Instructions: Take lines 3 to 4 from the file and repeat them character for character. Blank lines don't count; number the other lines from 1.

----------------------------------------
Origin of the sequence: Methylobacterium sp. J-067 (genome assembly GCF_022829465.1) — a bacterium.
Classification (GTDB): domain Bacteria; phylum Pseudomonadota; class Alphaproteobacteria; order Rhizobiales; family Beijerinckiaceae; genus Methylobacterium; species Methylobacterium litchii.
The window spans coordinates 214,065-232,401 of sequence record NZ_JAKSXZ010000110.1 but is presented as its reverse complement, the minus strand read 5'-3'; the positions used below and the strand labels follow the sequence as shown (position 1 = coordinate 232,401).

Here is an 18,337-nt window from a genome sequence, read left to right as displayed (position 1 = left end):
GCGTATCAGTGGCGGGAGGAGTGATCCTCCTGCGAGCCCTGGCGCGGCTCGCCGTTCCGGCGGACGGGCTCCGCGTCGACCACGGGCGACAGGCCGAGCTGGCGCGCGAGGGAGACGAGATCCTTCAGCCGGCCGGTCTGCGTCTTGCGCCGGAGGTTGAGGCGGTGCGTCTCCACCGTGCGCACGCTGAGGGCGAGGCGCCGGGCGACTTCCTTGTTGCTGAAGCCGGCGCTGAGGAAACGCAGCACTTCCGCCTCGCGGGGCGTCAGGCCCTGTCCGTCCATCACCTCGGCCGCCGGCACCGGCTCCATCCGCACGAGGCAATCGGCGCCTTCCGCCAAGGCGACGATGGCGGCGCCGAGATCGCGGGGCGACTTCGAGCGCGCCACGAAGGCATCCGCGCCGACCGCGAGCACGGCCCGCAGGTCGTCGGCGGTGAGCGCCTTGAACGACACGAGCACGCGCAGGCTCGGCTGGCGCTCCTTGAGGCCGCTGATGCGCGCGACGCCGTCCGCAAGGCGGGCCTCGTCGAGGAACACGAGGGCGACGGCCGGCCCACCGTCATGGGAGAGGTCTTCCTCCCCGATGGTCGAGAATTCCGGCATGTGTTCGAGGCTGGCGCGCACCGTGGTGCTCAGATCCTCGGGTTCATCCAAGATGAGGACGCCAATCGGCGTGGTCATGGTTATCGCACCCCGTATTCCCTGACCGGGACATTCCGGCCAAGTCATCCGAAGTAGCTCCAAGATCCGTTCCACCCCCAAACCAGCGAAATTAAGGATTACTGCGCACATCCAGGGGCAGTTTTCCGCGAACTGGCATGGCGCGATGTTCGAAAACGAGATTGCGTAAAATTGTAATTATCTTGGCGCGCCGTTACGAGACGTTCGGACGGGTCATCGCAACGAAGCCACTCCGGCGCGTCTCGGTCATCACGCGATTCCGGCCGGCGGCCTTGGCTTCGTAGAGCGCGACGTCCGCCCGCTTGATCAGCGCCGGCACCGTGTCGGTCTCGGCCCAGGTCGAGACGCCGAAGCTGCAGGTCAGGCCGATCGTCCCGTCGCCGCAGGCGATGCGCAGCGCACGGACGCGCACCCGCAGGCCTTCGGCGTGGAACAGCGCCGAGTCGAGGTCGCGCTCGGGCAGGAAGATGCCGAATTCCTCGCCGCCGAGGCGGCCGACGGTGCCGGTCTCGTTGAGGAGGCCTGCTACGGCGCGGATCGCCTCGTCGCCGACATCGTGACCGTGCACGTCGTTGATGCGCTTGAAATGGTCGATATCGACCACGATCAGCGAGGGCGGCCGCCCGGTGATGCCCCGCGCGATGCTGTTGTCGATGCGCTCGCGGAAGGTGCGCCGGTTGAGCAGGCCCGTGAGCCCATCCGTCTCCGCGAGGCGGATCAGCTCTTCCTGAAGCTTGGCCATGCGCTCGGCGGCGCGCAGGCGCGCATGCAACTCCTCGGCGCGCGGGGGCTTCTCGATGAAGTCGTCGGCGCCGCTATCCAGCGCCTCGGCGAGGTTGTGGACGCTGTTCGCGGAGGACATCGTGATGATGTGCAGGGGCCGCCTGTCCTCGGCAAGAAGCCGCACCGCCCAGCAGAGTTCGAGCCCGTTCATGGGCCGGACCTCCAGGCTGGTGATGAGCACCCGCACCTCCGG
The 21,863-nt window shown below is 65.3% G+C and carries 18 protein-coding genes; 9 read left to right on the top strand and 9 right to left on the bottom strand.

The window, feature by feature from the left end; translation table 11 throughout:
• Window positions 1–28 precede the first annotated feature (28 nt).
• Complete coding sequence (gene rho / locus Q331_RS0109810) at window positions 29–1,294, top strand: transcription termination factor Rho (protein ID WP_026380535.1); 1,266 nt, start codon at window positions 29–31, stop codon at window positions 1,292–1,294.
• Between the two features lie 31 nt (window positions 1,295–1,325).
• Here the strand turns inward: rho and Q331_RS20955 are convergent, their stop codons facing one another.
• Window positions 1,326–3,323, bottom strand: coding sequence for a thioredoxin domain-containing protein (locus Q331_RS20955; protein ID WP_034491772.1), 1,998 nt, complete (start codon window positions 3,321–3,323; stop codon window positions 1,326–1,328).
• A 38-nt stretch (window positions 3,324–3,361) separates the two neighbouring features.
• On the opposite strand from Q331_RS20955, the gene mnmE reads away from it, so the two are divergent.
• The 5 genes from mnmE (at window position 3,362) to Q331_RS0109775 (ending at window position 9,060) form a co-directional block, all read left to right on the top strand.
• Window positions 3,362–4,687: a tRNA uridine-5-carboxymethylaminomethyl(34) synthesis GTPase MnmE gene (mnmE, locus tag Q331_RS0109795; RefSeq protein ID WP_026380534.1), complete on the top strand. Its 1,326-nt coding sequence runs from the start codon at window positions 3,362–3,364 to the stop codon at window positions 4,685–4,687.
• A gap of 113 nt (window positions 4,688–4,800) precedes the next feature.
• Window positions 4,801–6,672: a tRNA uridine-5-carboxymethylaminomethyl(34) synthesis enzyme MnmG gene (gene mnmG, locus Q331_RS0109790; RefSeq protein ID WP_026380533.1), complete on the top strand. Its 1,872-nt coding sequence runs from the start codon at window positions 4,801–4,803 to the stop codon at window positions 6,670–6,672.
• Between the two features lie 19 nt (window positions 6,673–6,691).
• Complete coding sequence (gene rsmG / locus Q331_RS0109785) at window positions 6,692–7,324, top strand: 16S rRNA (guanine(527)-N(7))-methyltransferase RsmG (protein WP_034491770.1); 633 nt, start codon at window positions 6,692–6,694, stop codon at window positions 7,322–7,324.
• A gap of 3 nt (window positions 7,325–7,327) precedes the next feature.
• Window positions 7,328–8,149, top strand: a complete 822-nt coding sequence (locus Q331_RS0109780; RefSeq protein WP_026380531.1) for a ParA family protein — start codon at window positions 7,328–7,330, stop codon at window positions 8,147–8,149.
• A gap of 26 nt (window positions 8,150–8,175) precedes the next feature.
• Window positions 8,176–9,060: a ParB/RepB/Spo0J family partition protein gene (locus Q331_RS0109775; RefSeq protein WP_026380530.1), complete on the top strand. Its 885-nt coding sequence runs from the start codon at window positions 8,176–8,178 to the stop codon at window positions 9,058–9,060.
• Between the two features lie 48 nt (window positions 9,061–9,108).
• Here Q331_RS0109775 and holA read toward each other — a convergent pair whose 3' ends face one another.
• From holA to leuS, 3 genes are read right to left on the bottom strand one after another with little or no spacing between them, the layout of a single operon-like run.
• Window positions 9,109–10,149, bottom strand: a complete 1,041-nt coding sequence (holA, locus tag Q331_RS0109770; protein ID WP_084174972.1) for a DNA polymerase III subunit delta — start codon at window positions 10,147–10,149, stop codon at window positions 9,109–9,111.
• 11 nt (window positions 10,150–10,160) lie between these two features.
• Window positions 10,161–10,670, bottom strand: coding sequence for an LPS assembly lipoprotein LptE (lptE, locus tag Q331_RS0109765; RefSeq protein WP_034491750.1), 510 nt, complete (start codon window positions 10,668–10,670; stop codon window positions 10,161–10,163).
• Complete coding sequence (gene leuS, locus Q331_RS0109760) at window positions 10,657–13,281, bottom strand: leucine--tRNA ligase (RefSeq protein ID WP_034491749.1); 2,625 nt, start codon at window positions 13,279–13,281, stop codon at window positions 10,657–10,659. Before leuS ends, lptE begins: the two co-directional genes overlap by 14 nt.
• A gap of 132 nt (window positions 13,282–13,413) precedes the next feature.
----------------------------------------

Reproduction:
The window spans coordinates 214,065-232,401 of sequence record NZ_JAKSXZ010000110.1 but is presented as its reverse complement, the minus strand read 5'-3'; the positions used below and the strand labels follow the sequence as shown (position 1 = coordinate 232,401).

Here is an 18,337-nt window from a genome sequence, read left to right as displayed (position 1 = left end):